Forces of change
Our Future of Sense-making report identified 27 areas of change in sense-making. Continued research suggested that seven of these forces have the greatest potential to disrupt the processes we use to gather and interpret information, construct meaning, make decisions, and take action. These seven forces are: intensifying social surveillance, quantification and sorting; pervasive mis/disinformation; more and more powerful AI; less hospitable natural environments; convergence of the digital and physical; revision of shared narratives; and displacement of traditional knowledge authorities.
Sense-making is changing and will continue to do so in the decades to come. Disruptions to the ways we gather and interpret information, construct meaning, make decisions, and take action will affect the policy landscape. Each box in this grid represents an area of policy that could face disruption in the future. Exploring the different sense-making futures described in the previous section helped us identify these areas. Some of the implications listed in each box have direct relevance to policy and programs. For others, the connections are less obvious or immediate. Rather than shaping specific policies and programs, they shape the context—the ideas, mental models, biases, issues etc.—in which policy thinking happens or in which programs play out.
Sense-making will continue to change. New kinds of information and experiences, and new ways of processing both, will change how we think and act. So will shifts in the stories we tell, who we trust, and the values we hold in common. Collectively, these developments could challenge our shared reality, which is a key support for social cohesion.
Shared reality and social cohesion are persistent challenges in pluralistic and multicultural democracies. Such societies promote the idea of openness to distinct group identities based on language, culture, region, etc. even if they do not always follow through on their promises of equality and inclusion. But they also depend on a degree of common ground of shared values, identity, and ways of knowing.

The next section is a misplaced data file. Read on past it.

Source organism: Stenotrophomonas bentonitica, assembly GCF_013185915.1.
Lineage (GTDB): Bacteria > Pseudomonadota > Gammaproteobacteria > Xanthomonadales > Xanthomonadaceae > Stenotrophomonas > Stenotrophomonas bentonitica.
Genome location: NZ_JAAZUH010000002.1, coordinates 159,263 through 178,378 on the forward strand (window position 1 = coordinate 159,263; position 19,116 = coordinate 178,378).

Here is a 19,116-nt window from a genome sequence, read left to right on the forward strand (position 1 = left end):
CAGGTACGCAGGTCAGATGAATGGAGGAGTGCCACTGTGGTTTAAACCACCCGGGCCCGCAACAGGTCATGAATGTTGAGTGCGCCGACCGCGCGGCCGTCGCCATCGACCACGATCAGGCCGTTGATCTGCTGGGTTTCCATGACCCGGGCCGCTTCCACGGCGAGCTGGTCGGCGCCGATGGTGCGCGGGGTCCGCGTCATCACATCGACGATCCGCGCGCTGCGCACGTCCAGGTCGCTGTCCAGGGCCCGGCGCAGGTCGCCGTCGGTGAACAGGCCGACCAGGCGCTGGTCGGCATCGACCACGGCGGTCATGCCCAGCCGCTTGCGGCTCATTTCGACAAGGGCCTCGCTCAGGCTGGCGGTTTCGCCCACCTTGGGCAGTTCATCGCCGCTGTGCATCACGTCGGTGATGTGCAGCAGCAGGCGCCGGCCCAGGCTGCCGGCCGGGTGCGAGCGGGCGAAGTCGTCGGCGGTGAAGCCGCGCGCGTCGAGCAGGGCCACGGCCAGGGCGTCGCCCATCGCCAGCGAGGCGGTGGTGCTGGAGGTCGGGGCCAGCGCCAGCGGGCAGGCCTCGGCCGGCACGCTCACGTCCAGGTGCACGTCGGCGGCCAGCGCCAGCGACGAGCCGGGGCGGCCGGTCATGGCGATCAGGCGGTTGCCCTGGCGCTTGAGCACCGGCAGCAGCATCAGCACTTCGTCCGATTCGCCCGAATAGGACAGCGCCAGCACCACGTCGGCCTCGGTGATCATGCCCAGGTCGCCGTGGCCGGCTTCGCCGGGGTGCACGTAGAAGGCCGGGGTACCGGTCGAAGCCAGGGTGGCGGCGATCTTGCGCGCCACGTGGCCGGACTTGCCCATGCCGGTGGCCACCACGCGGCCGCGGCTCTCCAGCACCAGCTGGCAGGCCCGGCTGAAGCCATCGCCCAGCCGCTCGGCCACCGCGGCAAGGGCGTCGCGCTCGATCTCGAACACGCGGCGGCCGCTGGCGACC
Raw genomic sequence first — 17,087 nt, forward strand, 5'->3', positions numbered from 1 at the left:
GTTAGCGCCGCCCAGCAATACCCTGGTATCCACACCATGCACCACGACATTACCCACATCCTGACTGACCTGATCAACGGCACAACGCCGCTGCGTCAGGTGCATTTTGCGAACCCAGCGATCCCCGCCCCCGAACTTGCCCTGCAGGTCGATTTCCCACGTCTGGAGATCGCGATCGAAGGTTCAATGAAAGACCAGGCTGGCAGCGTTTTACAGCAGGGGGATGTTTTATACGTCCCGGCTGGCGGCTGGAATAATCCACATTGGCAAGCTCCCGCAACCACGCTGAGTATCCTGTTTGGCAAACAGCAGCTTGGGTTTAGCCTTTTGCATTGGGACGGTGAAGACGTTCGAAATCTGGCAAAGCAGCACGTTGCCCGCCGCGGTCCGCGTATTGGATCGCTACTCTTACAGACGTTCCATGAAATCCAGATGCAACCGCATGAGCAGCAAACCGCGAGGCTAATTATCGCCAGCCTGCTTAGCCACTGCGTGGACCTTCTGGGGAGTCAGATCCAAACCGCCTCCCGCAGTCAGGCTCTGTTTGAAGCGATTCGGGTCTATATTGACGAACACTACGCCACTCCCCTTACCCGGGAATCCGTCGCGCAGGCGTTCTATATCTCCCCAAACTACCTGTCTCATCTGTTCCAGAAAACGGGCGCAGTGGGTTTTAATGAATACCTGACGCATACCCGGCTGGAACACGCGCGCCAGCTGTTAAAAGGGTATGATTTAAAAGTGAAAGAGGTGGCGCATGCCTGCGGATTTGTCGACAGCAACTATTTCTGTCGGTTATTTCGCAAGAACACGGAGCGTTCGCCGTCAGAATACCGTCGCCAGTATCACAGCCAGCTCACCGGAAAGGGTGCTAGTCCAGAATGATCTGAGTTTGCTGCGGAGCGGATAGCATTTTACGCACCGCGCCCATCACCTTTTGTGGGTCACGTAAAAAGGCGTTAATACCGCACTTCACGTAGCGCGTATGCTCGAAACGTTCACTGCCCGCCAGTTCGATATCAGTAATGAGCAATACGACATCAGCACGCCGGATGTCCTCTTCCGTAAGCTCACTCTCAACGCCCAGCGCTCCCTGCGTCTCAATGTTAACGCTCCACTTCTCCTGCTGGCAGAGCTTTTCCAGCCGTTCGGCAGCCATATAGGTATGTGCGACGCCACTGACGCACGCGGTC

If this common ground gets too small—if distinct groups come to inhabit entirely separate realities—it may become difficult for different parts of society to understand each other. Governments could become unintelligible to some parts of the public and some parts of the public could become equally unintelligible to governments. In such a future, our ability to find broad social consensus on problems, much less design and implement solutions, could deteriorate.
On the other hand, as with any major challenge, disruptions of shared reality may present unexpected opportunities. So if the version of reality traditionally shared by the Canadian establishment has contributed to economic inequality, environmental degradation, and various forms of discrimination, disruptions to that reality might not be signals of social disintegration. They could be the first step in constructing a more equitable and inclusive shared reality—one that provides a stronger foundation for collective action addressing tomorrow’s greatest challenges.